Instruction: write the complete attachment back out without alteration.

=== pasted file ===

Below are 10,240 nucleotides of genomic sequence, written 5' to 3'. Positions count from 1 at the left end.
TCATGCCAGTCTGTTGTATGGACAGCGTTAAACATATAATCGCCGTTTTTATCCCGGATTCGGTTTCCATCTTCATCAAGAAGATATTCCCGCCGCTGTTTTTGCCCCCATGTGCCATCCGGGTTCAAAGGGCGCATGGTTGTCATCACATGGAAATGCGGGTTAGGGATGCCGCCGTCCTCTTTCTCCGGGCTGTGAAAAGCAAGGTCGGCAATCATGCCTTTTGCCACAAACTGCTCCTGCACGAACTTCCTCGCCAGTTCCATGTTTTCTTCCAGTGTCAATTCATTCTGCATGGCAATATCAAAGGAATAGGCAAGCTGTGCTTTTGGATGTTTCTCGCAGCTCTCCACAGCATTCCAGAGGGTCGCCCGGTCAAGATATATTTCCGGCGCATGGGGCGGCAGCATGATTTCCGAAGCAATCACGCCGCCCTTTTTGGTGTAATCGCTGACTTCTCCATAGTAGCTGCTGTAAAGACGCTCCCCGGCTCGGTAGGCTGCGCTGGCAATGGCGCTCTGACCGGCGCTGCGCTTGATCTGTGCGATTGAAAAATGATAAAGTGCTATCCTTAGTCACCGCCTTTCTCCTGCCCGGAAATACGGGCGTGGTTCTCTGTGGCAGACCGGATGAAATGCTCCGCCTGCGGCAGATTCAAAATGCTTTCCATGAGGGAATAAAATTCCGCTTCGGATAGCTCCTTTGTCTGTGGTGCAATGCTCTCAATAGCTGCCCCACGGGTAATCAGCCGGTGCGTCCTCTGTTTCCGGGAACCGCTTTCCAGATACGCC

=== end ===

Below are 10,240 nucleotides of genomic sequence, written 5' to 3'. Positions count from 1 at the left end.
TCATGCCAGTCTGTTGTATGGACAGCGTTAAACATATAATCGCCGTTTTTATCCCGGATTCGGTTTCCATCTTCATCAAGAAGATATTCCCGCCGCTGTTTTTGCCCCCATGTGCCATCCGGGTTCAAAGGGCGCATGGTTGTCATCACATGGAAATGCGGGTTAGGGATGCCGCCGTCCTCTTTCTCCGGGCTGTGAAAAGCAAGGTCGGCAATCATGCCTTTTGCCACAAACTGCTCCTGCACGAACTTCCTCGCCAGTTCCATGTTTTCTTCCAGTGTCAATTCATTCTGCATGGCAATATCAAAGGAATAGGCAAGCTGTGCTTTTGGATGTTTCTCGCAGCTCTCCACAGCATTCCAGAGGGTCGCCCGGTCAAGATATATTTCCGGCGCATGGGGCGGCAGCATGATTTCCGAAGCAATCACGCCGCCCTTTTTGGTGTAATCGCTGACTTCTCCATAGTAGCTGCTGTAAAGACGCTCCCCGGCTCGGTAGGCTGCGCTGGCAATGGCGCTCTGACCGGCGCTGCGCTTGATCTGTGCGATTGAAAAATGATAAAGTGCTATCCTTAGTCACCGCCTTTCTCCTGCCCGGAAATACGGGCGTGGTTCTCTGTGGCAGACCGGATGAAATGCTCCGCCTGCGGCAGATTCAAAATGCTTTCCATGAGGGAATAAAATTCCGCTTCGGATAGCTCCTTTGTCTGTGGTGCAATGCTCTCAATAGCTGCCCCACGGGTAATCAGCCGGTGCGTCCTCTGTTTCCGGGAACCGCTTTCCAGATACGCC